It was an odd beginning to writing World War II books, all things considered. Out of the blue in February 2000, I received a phone call at the Sydney Morning Herald from a bloke I’d never met.
‘My name is Jim Cowley,’ he said. ‘I’m a pharmacist from Port Macquarie, I’m a rugby bloke, and I’m looking after Nancy Wake, the most decorated heroine of the Second World War. Mate, she wants go back to France to die among the partisans she fought with over there. She’s got no money, so you’re going to have to write a book, so she can get that money.’
I sat up straight in my seat. ‘Jim, I am not the Salvation Army. I do not write books for charity. However —’
However, I decided I would like to meet her. It would be a good story for the Herald’s Anzac Day edition, and besides, I had heard of Nancy Wake, aka ‘The White Mouse’, when I had lived in France for four years playing rugby. Within a fortnight I was knocking on Nancy’s door. We sat down at noon and started to chat.
Just under three hours later I was back at the airport, and my first call was not to the Herald, but to my publisher, Alison Urquhart, at HarperCollins.
‘I have just met an extraordinary woman,’ I said, ‘and I want to write a book on her. I can have the manuscript ready in about a year. Cancel that other book I was going to do.’
On the spot, Alison—excited that I was excited—agreed, offered me a purely nominal advance, and the deal was done. My reasoning was plain. Though it was obvious to me that the book wouldn’t sell well—I was sure most of Australia had never heard of Nancy Wake— I felt it was a cracking yarn, it would demonstrate that I could write beyond sport and politics, and it would please the spirits of my late parents, both of whom had fought in World War II.
The book was launched in June 2001, and within a week the first printrun had sold out. Another seven printruns were gone by the end of the year. One hundred and fifty thousand copies later, it was obvious to me, the publishers and Nancy herself that there was a huge interest in Australian war stories.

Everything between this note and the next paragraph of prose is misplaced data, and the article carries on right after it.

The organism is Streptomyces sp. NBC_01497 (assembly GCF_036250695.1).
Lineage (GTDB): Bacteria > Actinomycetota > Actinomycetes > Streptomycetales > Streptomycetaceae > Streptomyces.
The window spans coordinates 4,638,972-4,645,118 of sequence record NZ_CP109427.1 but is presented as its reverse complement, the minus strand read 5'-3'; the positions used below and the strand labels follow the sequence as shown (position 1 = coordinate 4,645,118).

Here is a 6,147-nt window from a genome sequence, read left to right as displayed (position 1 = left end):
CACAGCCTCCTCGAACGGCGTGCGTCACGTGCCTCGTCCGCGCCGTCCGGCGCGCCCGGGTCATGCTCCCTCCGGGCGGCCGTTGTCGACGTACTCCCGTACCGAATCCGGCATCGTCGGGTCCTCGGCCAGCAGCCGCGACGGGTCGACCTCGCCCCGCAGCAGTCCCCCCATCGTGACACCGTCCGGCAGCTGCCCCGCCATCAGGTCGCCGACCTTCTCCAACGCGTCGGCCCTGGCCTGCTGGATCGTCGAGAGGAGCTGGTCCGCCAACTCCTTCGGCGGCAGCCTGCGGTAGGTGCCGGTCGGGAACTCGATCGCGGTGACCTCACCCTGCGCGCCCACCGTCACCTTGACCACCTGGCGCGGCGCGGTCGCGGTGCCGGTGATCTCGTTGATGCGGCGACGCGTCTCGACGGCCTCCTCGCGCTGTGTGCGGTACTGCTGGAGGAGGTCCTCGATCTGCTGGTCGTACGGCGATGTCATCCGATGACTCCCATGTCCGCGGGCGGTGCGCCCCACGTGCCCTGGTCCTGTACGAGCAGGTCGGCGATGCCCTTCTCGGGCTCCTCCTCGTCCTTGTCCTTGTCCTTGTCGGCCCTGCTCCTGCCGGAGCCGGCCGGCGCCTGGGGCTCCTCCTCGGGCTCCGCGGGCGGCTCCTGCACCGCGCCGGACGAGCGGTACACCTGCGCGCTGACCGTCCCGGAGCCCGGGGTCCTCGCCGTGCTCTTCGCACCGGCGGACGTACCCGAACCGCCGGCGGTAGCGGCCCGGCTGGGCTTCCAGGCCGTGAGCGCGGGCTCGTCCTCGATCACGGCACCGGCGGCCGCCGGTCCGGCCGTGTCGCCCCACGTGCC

On the strength of that interest, I was asked by Hachette Livre to write on Kokoda. Again, I knew very little about that campaign, but I began my research and was stunned at what an amazing story it was. By then I had become convinced that the way to write non-fiction was to use the devices and disciplines of fiction, to make the narrative feel like a novel, but make it absolutely true. In my view, that was the best way for the wider reading public to get into what really occurred on the Kokoda Track. Two hundred and fifty thousand sales later, that view was vindicated.
And so, too, with Tobruk. I was all but ignorant of what had happened there, even though my father had fought in the Allied campaign of El Alamein—but again, I was stunned at how fantastic the real events of Tobruk were, and so devoted myself to the story part of history.
As for Nancy Wake, with whom this all began: she is now ninety-seven years old and living in the Royal Star & Garter Home in London, which is devoted to caring for aged and distinguished military veterans. I visit Nancy every year and can report that she is generally doing well and is happy.
Though she is now bed-ridden, the heart which never quavered in the face of danger is still beating strongly, and she derives enjoyment from each day, frequently reading letters from admirers around the world, and receiving visitors.
I suppose when she gets to 100 years old she will receive a letter from the Queen, but so indomitable and unstoppable does Nancy still seem, it wouldn't surprise me if the Queen gets a letter from Nancy when she turns 100!
| on 16 December 2011 ,22:10 |
One more story about WW2 Peter is the 'forgotten heroes of bomber command". They were labeled the politically incorrect fighters of WW2 even though 55,000 of them made the ultimate sacrifice for the freedom we enjoy today. High in the honor list of that great but ignored command was the Australian 460 squadron of Lancasters whose air crew was wiped out five time over. My dad was a pilot on that squadron and has penned the following collection http://knol.google.com/k/460-squadron-collection
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